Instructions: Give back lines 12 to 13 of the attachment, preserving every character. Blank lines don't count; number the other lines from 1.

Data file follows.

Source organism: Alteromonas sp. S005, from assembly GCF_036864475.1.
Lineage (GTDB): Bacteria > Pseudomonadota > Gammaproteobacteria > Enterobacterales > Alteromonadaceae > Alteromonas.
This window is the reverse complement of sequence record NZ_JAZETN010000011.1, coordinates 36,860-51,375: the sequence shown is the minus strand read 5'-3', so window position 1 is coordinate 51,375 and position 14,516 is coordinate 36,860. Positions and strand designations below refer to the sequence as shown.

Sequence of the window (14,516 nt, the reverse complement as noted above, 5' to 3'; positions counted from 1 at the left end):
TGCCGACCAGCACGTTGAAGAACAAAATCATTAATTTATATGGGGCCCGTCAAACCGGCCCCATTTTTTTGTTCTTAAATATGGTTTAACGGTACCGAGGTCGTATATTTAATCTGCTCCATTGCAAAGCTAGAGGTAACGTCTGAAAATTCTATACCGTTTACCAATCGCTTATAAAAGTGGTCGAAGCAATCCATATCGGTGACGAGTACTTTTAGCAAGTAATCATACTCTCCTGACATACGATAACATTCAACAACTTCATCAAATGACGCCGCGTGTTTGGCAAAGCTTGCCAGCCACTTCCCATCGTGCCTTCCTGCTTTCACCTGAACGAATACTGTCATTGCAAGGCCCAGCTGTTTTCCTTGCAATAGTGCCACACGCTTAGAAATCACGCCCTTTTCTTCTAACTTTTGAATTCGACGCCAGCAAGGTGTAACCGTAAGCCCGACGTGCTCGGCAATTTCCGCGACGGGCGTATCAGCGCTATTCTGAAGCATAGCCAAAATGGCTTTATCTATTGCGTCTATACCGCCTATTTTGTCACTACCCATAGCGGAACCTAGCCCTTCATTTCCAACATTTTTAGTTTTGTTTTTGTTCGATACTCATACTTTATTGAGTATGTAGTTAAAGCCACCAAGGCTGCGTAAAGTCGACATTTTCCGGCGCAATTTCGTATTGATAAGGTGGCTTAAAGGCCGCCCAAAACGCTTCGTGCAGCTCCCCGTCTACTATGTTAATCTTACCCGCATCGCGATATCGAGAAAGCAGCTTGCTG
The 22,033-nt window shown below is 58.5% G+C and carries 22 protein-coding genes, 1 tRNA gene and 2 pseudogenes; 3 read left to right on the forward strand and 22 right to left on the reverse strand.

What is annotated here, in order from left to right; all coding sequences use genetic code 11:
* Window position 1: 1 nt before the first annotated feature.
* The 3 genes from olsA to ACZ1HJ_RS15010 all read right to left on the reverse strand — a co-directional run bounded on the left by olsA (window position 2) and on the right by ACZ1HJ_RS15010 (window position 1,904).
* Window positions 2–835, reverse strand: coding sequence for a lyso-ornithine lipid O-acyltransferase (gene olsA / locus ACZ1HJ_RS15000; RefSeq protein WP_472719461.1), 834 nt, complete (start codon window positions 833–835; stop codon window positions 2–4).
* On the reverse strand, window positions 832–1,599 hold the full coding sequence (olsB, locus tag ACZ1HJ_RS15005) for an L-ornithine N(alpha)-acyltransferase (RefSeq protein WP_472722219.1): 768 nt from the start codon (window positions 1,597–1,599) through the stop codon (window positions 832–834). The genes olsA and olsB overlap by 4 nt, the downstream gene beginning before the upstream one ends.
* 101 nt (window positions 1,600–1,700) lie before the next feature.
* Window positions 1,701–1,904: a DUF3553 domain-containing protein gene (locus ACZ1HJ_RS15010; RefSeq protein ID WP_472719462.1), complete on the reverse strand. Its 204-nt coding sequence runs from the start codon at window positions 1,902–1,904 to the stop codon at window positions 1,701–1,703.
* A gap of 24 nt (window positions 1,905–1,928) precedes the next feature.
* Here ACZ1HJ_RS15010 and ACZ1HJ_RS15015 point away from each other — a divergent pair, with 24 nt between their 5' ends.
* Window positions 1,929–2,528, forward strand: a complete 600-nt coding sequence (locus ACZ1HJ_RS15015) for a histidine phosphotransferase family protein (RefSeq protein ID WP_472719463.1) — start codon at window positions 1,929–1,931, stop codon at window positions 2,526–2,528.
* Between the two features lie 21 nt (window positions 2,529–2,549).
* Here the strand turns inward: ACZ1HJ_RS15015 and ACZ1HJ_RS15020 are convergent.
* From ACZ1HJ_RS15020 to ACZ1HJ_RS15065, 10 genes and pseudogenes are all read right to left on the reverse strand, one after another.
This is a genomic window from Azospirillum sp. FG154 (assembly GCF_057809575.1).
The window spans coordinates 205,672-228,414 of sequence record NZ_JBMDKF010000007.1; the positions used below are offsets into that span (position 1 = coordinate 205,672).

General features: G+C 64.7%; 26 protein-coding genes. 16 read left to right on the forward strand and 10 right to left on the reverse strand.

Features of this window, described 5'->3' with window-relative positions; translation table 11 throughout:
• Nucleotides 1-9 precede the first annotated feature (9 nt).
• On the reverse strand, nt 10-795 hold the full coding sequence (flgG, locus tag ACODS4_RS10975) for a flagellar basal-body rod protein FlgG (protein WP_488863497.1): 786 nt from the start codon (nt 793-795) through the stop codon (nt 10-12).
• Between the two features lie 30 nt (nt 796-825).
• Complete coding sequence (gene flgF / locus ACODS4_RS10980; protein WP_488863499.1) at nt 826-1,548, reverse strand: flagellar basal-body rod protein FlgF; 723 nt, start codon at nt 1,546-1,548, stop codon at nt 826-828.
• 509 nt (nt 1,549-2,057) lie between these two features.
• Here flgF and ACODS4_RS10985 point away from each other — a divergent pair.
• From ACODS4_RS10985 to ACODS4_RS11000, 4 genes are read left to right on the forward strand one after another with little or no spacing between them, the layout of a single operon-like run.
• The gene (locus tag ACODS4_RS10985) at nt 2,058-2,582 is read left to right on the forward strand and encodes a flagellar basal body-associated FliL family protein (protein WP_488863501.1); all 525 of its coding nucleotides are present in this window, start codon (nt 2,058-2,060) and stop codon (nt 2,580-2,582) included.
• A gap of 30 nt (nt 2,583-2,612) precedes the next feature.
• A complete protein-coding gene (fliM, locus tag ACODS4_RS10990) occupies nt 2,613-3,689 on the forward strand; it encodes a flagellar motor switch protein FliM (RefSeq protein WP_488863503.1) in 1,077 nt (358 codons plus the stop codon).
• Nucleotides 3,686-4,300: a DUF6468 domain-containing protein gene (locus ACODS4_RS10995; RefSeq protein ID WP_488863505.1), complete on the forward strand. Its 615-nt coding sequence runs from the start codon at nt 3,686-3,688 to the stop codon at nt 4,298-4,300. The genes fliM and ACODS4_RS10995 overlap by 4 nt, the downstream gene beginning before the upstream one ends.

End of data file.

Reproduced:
* 101 nt (window positions 1,600–1,700) lie before the next feature.
* Window positions 1,701–1,904: a DUF3553 domain-containing protein gene (locus ACZ1HJ_RS15010; RefSeq protein ID WP_472719462.1), complete on the reverse strand. Its 204-nt coding sequence runs from the start codon at window positions 1,902–1,904 to the stop codon at window positions 1,701–1,703.